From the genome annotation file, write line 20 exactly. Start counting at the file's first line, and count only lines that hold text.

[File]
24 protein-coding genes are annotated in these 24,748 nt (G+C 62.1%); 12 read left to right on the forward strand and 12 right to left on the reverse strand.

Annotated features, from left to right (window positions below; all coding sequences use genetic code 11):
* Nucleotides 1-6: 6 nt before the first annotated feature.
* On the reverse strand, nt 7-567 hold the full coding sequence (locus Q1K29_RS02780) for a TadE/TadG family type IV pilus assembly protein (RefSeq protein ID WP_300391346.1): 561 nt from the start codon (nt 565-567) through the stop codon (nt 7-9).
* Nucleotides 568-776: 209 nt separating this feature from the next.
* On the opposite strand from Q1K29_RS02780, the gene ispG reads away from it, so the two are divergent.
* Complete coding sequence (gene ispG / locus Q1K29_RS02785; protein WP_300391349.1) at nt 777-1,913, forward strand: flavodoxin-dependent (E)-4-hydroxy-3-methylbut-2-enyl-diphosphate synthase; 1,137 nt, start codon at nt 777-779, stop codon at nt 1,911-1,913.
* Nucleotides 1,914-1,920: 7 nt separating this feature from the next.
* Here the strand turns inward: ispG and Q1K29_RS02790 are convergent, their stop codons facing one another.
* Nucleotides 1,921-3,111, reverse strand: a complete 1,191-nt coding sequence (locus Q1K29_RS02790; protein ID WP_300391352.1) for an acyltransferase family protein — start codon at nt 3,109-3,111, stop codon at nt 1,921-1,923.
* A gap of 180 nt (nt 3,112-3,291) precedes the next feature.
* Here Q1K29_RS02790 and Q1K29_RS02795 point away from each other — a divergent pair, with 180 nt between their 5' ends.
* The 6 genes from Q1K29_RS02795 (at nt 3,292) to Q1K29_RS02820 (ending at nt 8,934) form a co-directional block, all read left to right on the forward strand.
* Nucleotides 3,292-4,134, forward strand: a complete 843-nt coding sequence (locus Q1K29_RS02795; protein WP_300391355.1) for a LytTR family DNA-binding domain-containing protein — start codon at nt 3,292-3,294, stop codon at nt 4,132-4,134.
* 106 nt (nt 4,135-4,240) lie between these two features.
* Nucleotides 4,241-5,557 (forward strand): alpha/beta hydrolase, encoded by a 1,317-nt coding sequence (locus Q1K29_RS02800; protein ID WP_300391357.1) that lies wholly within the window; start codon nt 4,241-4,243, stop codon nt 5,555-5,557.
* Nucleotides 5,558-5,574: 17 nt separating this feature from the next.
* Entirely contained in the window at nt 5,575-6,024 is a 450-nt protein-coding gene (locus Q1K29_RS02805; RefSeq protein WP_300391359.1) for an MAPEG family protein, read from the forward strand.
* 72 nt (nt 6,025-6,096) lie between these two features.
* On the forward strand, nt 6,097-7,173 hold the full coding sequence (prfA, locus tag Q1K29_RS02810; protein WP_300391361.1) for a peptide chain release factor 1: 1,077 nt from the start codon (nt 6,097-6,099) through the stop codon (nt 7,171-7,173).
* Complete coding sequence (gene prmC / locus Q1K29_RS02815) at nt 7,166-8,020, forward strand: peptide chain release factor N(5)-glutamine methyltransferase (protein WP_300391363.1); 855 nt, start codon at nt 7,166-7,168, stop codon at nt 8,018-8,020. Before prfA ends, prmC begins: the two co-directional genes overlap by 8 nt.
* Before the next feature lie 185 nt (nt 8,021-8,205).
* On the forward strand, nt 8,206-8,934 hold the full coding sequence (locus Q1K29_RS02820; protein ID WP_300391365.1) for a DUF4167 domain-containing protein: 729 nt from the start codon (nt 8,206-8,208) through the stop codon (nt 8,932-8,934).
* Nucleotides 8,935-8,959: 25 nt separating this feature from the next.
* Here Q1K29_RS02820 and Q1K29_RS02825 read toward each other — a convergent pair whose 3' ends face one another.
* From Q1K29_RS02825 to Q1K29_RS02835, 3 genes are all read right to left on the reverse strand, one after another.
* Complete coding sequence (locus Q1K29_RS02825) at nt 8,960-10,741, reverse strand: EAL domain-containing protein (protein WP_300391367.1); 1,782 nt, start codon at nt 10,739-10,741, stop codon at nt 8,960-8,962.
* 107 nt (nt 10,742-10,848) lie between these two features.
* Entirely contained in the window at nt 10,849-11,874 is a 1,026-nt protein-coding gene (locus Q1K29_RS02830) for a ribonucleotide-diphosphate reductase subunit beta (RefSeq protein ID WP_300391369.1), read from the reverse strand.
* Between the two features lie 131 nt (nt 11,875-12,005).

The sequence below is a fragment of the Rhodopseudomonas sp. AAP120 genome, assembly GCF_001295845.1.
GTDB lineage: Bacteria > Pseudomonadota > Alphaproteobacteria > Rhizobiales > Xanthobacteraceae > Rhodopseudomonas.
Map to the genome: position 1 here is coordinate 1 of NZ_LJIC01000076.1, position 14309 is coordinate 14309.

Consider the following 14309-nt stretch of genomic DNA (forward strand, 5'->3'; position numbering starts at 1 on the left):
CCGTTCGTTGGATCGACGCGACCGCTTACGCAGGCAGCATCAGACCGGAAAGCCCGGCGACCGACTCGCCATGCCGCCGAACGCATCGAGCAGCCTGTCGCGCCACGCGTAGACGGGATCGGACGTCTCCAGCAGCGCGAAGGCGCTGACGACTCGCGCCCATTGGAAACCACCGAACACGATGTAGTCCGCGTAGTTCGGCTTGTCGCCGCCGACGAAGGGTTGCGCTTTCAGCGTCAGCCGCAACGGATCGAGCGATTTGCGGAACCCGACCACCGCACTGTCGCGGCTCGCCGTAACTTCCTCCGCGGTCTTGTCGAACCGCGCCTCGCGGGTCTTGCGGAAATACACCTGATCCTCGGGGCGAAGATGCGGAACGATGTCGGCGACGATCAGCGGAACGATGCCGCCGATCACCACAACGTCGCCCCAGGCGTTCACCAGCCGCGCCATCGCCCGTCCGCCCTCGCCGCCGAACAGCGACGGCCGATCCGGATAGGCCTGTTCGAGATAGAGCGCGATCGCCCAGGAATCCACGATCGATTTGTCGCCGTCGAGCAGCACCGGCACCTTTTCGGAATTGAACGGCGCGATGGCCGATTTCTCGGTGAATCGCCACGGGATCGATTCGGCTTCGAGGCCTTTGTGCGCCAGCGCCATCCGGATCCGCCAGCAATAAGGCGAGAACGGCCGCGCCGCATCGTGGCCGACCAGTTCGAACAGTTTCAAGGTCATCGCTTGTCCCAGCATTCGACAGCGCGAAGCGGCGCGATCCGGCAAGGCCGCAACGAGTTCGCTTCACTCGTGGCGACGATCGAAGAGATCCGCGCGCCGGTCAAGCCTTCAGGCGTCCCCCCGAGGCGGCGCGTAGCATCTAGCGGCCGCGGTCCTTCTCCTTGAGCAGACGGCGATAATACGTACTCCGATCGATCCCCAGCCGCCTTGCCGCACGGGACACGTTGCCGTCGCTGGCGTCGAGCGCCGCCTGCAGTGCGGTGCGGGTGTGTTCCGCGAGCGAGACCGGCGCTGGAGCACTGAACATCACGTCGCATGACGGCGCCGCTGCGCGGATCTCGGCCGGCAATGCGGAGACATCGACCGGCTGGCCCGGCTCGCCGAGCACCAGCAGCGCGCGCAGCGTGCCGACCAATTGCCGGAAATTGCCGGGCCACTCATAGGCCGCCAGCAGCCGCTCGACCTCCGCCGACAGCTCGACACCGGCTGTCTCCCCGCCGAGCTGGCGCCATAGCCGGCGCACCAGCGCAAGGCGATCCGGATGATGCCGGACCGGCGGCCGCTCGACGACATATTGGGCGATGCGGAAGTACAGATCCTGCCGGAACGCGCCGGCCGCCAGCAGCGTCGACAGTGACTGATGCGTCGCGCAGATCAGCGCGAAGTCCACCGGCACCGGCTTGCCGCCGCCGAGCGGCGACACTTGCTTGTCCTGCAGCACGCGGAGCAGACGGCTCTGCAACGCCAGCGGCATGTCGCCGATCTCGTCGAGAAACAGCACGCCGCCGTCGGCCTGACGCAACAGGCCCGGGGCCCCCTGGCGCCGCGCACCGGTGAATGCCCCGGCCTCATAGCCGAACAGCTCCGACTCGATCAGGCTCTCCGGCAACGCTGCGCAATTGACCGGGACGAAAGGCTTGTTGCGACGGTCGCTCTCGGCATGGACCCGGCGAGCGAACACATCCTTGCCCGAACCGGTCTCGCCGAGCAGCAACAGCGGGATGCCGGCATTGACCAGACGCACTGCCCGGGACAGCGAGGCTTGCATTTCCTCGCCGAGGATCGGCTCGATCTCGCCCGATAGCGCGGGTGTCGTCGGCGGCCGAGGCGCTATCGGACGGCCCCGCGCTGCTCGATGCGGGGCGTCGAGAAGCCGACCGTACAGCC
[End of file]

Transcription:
* On the forward strand, nt 6,097-7,173 hold the full coding sequence (prfA, locus tag Q1K29_RS02810; protein WP_300391361.1) for a peptide chain release factor 1: 1,077 nt from the start codon (nt 6,097-6,099) through the stop codon (nt 7,171-7,173).